Moneca Sinclaire, who is a member of the Opaskwayak Cree Nation in Northern Manitoba, has been cultivating her art practice in recent years outside of her work as a researcher at the University of Manitoba's environment and geography department.  Her contribution to the exhibition follows an ongoing series of painted driftwood she collects through her daily walks. She cleans them, dries them out, sands them down, and adorns them with filigreed patterns of colour. With every found piece of material gathered from the natural world, she offers tobacco, sage, or her hair in return. It's a gesture of thanks and reciprocity for taking Mother Earth’s kids, as she describes. It's a teaching she grew up with and continues to practice in her art practice. The ornately patterned transformations are also a reflection of this act of reciprocity to the natural world’s abundance it supplies us. The results of her work, which are equal parts sculptural, installation, and painting, emerge from intuitive and immersive flow states through her daily dedication to her practice. Sinclaire is also contributing a collection of dolls she initially made as ceremonial gifts to her mother and aunties, who are residential school survivors. They are offerings and tributes to family and ancestors whose childhood was stolen from them. The materials are all salvaged/recycled. This means of working is central to her practice and her way of being carried forward from her family/ancestors, whom she calls the original environmentalists she takes after. 


Craig Love’s painting works also amalgamate on its surfaces, bits and bots the artist discovers as he moves through his locality and the larger world beyond. In this way, the paint that is prevalent in his work, integrates with the miscellaneous materials Love comes across. His paintings can feel heaped on with errant marks, smears, texture, suggestions of a representation, text, numbers, and of course, bits of found objects, making the surface relief-like.  He envelopes our eyes with a complexly layered picture plane to traverse. His contribution here is limited as it barely gives us an indication of his larger evolving corpus. However, it gives some glimmers about it. It features some paintings defined by their textual elements, some puzzle-like wall text, and, atypical of his work, the closest I’ve seen the artist come to a semblance of discernible representational composition in the piece Dream Kitchen. 


It is my hope that this exhibition reflects not only the many effective ways these artists employ various materials as intermediaries for their practices. More importantly, beyond that, it is a small reflection of the range of artists from different perspectives the city has and the compelling ways they express themselves.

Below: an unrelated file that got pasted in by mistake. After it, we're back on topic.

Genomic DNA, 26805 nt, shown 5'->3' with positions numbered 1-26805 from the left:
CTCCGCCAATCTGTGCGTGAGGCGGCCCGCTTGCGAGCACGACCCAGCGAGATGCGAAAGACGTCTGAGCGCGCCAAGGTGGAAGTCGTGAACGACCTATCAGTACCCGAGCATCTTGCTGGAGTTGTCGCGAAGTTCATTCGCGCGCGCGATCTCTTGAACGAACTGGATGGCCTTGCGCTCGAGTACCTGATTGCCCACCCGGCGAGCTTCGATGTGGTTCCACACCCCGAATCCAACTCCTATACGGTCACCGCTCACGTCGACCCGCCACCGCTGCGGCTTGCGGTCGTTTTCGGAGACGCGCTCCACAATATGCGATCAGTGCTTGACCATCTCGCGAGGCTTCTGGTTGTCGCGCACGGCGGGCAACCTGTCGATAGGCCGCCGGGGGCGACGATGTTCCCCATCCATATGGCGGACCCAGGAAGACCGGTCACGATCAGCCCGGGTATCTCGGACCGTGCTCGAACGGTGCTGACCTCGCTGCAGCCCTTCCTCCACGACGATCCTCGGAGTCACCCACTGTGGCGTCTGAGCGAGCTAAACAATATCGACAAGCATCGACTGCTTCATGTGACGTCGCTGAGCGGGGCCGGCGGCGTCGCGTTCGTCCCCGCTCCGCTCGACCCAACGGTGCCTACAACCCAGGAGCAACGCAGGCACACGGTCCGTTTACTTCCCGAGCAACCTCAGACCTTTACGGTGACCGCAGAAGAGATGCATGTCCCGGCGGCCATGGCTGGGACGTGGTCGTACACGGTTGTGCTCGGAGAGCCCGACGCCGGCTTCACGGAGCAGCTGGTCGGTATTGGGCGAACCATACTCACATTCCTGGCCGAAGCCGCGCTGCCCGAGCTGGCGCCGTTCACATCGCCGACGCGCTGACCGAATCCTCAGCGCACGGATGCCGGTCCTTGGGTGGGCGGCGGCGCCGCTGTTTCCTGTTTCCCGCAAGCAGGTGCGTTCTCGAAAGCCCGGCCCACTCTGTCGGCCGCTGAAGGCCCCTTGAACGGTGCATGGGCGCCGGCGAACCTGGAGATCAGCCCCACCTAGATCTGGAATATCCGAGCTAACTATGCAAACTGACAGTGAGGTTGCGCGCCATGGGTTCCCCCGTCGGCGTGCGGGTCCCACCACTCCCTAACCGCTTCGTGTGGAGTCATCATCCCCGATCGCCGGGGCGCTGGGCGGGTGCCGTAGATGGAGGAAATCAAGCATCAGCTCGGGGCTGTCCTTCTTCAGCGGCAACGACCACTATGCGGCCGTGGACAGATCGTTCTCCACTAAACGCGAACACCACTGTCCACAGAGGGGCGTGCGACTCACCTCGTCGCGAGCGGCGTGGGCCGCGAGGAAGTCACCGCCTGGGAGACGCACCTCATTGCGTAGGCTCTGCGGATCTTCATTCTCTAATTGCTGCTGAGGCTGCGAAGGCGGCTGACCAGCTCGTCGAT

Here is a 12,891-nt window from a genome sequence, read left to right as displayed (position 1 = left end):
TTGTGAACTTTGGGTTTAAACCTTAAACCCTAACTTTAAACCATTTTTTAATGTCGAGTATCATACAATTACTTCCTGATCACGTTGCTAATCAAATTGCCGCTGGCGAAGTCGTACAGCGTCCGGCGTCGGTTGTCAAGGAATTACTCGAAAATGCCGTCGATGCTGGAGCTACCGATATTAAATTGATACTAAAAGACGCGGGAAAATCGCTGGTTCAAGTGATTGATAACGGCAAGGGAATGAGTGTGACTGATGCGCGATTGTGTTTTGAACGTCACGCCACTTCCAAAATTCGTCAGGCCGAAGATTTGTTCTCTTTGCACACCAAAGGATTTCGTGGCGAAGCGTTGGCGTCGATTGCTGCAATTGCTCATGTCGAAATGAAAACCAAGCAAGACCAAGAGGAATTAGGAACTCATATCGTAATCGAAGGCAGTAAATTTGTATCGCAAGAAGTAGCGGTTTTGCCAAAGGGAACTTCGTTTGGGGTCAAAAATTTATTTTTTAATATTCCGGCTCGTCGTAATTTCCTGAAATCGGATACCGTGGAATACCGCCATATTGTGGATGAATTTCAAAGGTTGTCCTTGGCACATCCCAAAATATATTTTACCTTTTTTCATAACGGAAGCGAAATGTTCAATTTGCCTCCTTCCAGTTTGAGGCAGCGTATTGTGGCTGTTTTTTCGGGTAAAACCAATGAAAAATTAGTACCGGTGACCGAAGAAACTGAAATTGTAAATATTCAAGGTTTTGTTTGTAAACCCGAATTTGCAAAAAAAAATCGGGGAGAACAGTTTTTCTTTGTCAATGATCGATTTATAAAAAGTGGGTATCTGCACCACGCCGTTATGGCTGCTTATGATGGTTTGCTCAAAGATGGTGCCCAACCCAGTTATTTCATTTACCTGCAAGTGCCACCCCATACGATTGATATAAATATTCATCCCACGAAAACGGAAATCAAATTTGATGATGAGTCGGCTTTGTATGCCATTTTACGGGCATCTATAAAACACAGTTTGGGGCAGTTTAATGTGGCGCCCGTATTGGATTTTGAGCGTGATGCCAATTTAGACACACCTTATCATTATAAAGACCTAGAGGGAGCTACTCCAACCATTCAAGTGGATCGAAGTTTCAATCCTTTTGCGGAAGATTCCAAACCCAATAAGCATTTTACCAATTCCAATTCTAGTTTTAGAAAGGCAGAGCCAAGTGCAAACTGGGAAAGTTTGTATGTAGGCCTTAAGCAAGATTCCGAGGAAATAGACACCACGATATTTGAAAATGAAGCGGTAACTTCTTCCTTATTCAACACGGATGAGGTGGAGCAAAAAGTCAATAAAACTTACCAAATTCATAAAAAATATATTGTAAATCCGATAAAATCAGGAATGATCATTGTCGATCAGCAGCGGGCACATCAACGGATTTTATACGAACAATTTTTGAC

Craig Love is a Winnipeg artist whose primary concerns are painting and language, investigating how their contexts may overlap.


Ehidiamen Ojeaga is a Winnipeg-based artist with interests in furniture and textile design. He often explores the boundaries where the functional purpose and formal structure of objects can be blurred. Ojeaga holds a BFA from the University of Manitoba.  


Mercedes Emeka-Maduka is a multidisciplinary artist passionate about exploring themes of migration and displacement through her work. With a personal history of migration, Maduka draws on her own experiences to create powerful and thought-provoking pieces that challenge and inspire viewers. Maduka's work often incorporates recognizable travel plastic bags, which she refers to as "Ghana must-go bags," as a symbol of her personal journey and the journeys of others who have left their homes and communities. Through art, Maduka seeks to bridge cultural divides and promote understanding and empathy. Maduka holds a BFA from the University of Manitoba and has exhibited her artwork nationally and internationally, receiving numerous grants and awards from organizations such as The Canada Council of Arts, the Manitoba Arts Council, and the Winnipeg Arts Council. With a unique perspective and a commitment to social justice, Maduka creates work that inspires and challenges viewers to reflect on the complexities of migration.


Moneca Sinclaire is a multi-media recycle artist from drawing, sculpture, mosaic and written word, who has Cree/English/Scottish Heritage. She is a self-taught artist who also loves the environment, and has combined both her passions, environment and art, to help reduce the waste in landfills and by creating beauty from what is usually thrown in the landfill. Her other passion is creating outdoor interactive art. From these passions, the following art pieces have been displayed:Winnipeg Folk Festival; Wolseley Envision Art Festival; Community Mosaic projects at Daniel McIntyre St. Mathews Community Centre: Creation of art pieces for December 2012 to December 2019 “Art from Heart” Exhibition held by Spence Neighborhood Association; exhibited outdoor art for the University of Winnipeg’s Roll Call Event. She completed several works of art for Art’s Junktin. In addition, she has been, and is currently, an artist with the Inpath program. Since 2019, she has completed three residencies in Northern Quebec. Her latest project, September 2023, was with Buhler Gallery, where she had a brass rubbing created of painted sticks.

Lastly, collaborators and friends Janelle Tougas and Shaylyn Plett are visual artists based in Winnipeg (Treaty 1). Plett and Tougas both pursue independent multidisciplinary practices which have been intersecting since 2016. Together, they have made video, furniture, sculpture, painting and installation-based work. With adjacent lives in furniture design and film props/environments, the two freely glean curiosities from their professional lives to introduce and rework within the space of collaborative inquiry. Their shared practice explores the affective potential of space routed through material investigation. Their work delights in the conflation of authorship, the disintegration of perceived object value, and achieving material absurdity.


520 Hargrave Street

Winnipeg , Manitoba